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Bullpens taking center stage this World Series
The boldest of them even try to score tickets to Game 1.
Adams admits that he doesn’t have much experience handling all the fanfare _ this is his first playoff trip in seven big league seasons. But he certainly knows how to answer the phone.
The one in the bullpen has been ringing nonstop.
Yes, Albert Pujols and Josh Hamilton are the homer-hitting stars. C.J. Wilson and Chris Carpenter are the staff aces in the spotlight Wednesday night. But it’s the guys in the bullpens, the ones who have been called on so often to bail out Texas and St. Louis in their march through the playoffs, who could ultimately decide who wins this World Series.
“How many championships do you find where the bullpen is going to be critical to the outcome?” Adams asked, genuinely seeking an answer. “Not many.”
Texas starters are lugging around a 5.62 ERA in the playoffs. Wilson has been hammered in each of his three starts. Yet those guys out in the bullpen have jogged in every time manager Ron Washington has dialed their number and promptly pitched out of trouble.
In knocking off the Detroit Tigers to win the AL pennant, Texas became the second team since best-of-seven series were introduced to have relievers earn all four wins. The Cardinals joined the club the very next day when they beat the Milwaukee Brewers to punch their World Series ticket.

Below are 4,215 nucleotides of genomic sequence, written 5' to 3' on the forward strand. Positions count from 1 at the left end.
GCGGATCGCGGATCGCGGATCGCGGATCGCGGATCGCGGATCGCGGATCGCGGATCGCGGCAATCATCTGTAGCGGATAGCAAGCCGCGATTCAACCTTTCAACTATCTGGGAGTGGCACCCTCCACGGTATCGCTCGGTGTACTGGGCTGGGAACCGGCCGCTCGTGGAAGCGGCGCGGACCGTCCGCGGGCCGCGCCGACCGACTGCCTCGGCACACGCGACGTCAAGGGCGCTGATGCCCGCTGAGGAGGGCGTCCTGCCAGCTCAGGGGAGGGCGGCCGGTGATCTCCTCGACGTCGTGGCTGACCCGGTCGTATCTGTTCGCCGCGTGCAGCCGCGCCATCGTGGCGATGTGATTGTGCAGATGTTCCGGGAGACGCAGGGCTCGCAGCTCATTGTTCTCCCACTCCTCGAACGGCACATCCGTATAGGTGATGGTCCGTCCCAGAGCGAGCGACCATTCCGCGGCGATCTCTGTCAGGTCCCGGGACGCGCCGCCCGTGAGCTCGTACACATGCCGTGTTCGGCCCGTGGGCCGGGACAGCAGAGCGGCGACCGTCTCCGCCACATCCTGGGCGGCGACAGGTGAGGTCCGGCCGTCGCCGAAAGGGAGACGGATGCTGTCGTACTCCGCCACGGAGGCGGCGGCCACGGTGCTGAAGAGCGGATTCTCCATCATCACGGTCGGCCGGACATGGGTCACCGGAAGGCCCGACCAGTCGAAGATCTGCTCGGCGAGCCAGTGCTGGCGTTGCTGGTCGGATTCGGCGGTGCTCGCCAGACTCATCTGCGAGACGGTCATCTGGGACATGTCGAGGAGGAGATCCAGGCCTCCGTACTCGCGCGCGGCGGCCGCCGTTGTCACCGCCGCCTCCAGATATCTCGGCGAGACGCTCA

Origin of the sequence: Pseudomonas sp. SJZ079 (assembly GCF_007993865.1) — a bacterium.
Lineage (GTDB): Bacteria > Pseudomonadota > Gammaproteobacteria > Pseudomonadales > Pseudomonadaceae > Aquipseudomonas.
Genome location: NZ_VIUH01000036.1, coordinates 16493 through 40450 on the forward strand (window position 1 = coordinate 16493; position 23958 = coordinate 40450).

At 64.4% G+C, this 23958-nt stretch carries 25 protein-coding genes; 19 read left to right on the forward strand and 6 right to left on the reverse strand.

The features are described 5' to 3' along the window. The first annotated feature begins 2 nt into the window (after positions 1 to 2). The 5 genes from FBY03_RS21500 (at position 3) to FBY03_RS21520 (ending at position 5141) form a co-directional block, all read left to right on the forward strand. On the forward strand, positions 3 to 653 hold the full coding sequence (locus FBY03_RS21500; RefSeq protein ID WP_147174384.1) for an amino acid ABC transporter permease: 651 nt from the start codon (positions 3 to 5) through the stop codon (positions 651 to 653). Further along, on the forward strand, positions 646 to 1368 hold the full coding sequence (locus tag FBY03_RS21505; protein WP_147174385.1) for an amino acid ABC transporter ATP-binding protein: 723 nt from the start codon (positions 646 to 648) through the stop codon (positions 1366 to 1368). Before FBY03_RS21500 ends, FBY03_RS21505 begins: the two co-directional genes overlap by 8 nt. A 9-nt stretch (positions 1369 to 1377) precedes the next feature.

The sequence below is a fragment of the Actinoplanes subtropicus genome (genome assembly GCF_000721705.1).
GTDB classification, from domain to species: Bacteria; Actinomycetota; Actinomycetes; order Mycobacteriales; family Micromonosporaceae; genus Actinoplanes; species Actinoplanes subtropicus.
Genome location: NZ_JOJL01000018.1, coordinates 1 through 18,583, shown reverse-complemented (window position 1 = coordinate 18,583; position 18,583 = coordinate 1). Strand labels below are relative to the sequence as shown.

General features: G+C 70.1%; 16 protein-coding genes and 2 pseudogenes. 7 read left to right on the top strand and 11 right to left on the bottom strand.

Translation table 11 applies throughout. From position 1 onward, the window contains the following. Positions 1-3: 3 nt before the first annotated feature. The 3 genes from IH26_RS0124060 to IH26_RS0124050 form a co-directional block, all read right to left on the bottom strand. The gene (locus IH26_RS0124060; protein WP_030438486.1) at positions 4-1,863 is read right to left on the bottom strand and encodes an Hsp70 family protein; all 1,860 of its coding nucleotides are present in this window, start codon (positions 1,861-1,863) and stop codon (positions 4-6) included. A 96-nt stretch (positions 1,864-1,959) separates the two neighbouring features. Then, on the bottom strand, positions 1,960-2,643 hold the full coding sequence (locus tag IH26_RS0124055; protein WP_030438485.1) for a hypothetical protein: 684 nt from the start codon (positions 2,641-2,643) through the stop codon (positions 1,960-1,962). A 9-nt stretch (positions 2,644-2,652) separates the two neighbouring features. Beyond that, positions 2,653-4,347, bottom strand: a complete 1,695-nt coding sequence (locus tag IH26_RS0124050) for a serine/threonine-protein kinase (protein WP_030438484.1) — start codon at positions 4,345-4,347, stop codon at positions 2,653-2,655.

Tony La Russa called on his bullpen 28 times in the NL championship series, and St. Louis became the first team to win a postseason series without a starter reaching the sixth inning.
“That’s the thing about Tony, he’s not afraid of pitching anybody in any situation,” said left-hander Marc Rzepczynski. “When that phone rings, we’re all ready.”
It’s no surprise relief pitching has been such a focus this postseason.
Rangers general manager Jon Daniels learned the importance of it last year, when he watched his relief corps collapse in the World Series. They were pounded for three runs in the eighth inning of Game 1 against San Francisco, allowed seven runs in the eighth inning in Game 2, and gave up two more runs in the last three innings of Game 4.
The Giants bullpen, by comparison, allowed three runs total over five games.
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Independent voices from the The Washington Times Communities
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